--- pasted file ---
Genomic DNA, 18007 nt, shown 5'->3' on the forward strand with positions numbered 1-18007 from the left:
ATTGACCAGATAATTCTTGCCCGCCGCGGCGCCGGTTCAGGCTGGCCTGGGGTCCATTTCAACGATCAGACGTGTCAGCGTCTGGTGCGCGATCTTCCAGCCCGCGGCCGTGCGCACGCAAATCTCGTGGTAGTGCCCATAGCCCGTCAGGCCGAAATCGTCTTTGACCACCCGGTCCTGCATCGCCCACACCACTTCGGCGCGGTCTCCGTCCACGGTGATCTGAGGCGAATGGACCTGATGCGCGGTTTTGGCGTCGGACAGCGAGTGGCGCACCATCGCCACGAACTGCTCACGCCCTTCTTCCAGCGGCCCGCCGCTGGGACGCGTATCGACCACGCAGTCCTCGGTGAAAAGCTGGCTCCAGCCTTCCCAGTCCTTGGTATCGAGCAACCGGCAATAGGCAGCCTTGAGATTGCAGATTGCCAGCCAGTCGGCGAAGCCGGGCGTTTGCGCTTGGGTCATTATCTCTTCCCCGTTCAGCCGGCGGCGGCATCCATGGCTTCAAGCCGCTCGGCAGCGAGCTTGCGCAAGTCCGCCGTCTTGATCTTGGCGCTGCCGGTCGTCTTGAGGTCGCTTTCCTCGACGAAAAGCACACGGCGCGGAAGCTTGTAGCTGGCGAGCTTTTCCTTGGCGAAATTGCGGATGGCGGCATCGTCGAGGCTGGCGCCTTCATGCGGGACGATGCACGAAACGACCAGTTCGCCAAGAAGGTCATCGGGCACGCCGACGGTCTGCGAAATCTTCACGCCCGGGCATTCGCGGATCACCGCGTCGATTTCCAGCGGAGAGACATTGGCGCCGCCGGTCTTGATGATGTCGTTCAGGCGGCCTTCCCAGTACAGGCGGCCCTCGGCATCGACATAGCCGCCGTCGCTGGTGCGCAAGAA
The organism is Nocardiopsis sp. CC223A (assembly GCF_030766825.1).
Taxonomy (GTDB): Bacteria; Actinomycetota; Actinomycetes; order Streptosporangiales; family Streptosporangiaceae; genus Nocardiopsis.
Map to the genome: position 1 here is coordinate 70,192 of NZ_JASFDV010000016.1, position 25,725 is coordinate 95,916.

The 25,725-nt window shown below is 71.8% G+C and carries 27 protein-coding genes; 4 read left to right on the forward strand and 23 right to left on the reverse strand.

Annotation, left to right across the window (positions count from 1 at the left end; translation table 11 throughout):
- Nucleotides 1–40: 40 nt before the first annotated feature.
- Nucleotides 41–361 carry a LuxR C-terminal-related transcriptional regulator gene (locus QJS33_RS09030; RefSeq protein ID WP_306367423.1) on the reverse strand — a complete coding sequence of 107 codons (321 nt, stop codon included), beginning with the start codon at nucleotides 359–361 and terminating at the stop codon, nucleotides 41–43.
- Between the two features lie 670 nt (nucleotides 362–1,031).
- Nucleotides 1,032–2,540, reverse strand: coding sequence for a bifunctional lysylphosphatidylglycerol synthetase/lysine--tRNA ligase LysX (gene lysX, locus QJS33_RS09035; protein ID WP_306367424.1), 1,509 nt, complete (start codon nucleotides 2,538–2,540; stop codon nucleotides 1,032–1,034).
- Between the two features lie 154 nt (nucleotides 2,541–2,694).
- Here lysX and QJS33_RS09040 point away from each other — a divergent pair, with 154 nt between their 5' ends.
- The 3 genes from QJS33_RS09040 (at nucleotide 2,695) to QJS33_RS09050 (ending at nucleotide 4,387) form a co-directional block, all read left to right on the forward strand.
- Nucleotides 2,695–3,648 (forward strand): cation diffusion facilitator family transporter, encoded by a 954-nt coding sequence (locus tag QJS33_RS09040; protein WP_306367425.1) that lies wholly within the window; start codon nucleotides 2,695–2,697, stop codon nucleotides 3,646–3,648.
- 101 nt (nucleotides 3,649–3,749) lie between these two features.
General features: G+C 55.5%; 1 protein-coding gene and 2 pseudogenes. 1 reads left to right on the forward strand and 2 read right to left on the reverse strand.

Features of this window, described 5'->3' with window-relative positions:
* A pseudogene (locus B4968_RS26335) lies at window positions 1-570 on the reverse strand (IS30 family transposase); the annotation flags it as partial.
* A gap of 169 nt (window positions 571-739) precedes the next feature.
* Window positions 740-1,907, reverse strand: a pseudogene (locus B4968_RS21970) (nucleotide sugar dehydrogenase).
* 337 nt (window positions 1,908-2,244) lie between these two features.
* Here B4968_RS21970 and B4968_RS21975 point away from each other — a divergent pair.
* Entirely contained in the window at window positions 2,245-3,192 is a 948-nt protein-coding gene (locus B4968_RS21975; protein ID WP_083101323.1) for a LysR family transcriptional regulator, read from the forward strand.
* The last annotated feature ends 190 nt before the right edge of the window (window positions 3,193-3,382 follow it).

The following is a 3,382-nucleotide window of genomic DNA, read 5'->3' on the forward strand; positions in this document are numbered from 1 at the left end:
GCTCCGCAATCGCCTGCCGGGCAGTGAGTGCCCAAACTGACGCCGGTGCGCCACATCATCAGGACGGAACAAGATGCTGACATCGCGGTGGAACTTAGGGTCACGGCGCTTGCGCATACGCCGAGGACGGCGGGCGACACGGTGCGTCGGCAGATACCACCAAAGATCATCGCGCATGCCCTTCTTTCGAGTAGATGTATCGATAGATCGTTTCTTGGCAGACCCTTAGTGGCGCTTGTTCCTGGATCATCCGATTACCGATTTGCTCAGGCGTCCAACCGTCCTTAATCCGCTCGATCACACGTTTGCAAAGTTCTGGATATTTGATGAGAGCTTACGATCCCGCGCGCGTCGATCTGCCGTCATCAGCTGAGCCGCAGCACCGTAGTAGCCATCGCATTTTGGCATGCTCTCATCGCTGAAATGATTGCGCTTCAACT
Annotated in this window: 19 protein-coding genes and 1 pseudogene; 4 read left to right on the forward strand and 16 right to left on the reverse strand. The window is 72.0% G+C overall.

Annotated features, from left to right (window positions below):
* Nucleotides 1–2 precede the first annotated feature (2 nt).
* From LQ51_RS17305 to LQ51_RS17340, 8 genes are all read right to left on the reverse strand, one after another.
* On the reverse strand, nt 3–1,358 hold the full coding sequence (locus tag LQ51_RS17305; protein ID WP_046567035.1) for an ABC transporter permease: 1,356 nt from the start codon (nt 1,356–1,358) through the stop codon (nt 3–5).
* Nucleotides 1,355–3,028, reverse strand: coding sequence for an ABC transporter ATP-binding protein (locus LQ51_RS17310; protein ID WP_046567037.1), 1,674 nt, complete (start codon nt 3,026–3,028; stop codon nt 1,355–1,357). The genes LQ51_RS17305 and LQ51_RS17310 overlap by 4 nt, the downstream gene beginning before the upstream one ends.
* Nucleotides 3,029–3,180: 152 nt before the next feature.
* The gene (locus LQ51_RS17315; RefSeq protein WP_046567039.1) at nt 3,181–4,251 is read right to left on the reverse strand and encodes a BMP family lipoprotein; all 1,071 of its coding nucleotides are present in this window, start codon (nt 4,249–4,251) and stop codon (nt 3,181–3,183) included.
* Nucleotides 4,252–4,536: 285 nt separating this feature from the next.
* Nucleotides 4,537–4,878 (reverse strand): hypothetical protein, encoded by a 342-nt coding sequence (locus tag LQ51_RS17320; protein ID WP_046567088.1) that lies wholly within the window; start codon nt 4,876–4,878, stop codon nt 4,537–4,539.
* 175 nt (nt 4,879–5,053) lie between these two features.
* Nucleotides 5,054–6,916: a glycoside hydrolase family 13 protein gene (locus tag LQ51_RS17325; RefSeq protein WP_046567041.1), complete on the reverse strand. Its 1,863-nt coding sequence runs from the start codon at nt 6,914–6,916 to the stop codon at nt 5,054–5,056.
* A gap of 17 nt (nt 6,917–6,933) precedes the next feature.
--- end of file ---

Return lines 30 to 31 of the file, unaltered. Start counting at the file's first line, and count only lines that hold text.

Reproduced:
* Nucleotides 1–2 precede the first annotated feature (2 nt).
* From LQ51_RS17305 to LQ51_RS17340, 8 genes are all read right to left on the reverse strand, one after another.